This comes from my perspective as a mother who has raised three boys and two girls, and more crucially, from the many hours of discussions and debates I shared with my 17-year-old daughter in the context of feminism (from her International Baccalaureate literature survey).
Close your eyes and think about a boy you know.
Think about the way he looks. Think about the things he says. Think about his nuances.
He is different from you.
His DNA makes him different from you. He has a Y chromosome, you don’t. You have an extra X instead.
That very differences means that you look, feel and think differently, because science has shown that differences in genes account for a lot more than the colour of your hair, eyes and skin. Most of these differences is expressed in a natural environment – society constraints make us behave differently, for better and also for worse. One of the most informative books you can read about this is Richard Dawkin’s The Selfish Gene.
Society and the environment screw us up. Women grow up thinking that we can and we should beat boys at their own game. So we rush off into the world, pseudo-males in our minds, swaggering, aggressive and conquering.
But our evolutionary biology did not craft us to be wannabe men. We are different. Our strengths are different, too. I read a provocative article sometime back (I am sorry, I don’t have the link) that proposes this provocative theory: if all the women in the world are wiped out, men will not last the generation, but if it is men who are wiped out, women will have a better chance of surviving in a world without men than men are in a world without women.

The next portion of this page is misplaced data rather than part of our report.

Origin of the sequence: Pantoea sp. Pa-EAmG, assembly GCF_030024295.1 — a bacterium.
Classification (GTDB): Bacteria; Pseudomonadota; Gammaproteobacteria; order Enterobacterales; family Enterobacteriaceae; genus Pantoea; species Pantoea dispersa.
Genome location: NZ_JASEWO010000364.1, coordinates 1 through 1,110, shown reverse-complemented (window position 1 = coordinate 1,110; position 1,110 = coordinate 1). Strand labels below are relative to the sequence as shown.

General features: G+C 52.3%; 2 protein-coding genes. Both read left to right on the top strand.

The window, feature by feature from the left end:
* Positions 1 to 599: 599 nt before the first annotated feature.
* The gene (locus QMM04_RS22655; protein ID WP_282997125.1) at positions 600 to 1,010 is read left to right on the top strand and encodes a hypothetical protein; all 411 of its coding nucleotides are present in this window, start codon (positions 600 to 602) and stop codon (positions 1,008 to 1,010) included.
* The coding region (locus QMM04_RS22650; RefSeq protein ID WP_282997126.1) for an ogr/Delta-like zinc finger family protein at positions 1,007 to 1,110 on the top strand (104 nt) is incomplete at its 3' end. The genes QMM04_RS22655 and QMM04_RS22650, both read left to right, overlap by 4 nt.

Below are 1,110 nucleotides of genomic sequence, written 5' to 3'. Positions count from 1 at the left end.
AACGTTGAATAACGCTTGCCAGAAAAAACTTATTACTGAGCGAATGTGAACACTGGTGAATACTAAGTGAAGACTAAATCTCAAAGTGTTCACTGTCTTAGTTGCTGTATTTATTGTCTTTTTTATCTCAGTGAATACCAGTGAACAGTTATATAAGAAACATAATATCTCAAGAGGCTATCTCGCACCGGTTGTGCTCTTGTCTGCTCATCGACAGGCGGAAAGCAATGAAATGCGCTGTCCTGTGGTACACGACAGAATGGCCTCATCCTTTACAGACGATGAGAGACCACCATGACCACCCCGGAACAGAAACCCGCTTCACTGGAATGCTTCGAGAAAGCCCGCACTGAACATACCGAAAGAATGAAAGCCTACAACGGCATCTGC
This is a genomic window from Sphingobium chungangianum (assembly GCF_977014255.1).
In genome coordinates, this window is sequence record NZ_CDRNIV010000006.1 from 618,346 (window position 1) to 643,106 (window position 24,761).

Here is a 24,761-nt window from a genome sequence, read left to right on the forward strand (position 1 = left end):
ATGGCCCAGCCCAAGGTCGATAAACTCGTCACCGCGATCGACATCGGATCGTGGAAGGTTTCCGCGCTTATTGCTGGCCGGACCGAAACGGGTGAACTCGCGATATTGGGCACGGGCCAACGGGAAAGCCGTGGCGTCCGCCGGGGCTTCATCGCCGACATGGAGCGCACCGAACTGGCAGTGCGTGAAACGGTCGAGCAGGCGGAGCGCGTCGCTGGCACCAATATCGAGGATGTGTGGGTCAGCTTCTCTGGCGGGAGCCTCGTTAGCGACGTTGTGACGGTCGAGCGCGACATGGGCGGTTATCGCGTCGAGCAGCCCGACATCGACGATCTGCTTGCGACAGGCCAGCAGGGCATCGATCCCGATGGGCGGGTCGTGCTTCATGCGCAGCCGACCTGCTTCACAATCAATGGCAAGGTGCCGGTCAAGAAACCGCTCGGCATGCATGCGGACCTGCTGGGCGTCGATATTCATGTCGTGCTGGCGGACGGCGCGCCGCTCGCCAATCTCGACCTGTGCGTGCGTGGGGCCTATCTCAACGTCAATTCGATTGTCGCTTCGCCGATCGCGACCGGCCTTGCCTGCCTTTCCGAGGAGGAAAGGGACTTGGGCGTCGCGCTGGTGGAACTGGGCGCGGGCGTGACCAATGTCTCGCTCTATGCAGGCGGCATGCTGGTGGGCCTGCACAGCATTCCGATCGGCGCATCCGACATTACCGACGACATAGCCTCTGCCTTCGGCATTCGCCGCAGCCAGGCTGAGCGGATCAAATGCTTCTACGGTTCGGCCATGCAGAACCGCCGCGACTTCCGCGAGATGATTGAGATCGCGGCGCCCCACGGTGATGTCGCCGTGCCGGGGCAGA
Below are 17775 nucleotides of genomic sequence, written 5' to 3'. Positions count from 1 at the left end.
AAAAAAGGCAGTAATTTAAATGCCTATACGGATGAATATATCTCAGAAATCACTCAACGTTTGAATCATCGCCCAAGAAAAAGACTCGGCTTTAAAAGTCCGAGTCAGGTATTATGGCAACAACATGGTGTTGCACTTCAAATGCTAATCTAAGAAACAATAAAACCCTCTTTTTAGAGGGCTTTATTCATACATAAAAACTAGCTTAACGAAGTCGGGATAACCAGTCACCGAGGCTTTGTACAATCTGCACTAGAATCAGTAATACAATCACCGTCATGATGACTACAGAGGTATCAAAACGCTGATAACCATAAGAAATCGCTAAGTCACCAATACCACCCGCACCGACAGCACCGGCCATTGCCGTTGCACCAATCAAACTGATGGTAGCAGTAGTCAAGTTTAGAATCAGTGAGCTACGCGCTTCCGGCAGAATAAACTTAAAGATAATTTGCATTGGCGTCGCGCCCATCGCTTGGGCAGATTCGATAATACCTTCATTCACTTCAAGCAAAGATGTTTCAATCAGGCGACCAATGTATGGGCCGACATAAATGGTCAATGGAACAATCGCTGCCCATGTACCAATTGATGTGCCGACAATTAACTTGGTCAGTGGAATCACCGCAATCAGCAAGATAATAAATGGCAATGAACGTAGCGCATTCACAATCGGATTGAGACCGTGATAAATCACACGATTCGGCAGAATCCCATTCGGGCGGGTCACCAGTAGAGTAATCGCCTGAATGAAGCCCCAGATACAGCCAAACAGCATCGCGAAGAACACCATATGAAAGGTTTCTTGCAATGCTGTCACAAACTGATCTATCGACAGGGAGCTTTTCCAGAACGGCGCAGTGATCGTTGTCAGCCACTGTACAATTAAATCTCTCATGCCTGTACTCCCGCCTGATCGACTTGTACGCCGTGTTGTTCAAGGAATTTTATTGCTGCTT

So you see, our strength is in collaboration. Building strong foundations. Nurturing, whether our children or others.
So I told my daughter, the best you can give your partner is this. The best you can give is your genetics, your family history and your beliefs, because those are what that make you YOU.
Your vagina is only part of the package. I stress the word “part of”. It should not be given in isolation of the other parts, but nor should it be the flagship of who you are as a woman.
So don’t be afraid to talk to boys or to interact with them as equals, out of the fear of what society or idle gossipers may say about you. You are not defined by your vagina, even though narrow-minded and unawakened people (including women) define you by that due to their own limitations. Perhaps they define themselves that way. Perhaps they have been brought up to believe that their virginity and sexuality is the highest they can give, the best they have.
You know it is not.
The best of you live in your mind, in your heart, and in your soul. To be a feminist is thus, in my books, not fighting for equality, but instead, honouring your biology and that of your sisters. We have come a long way from the time where women are second-class citizens. Travel, read, spend time with friends, achieve, stay at home, be. Be who you are: know who you are and wear your crown with pride ❤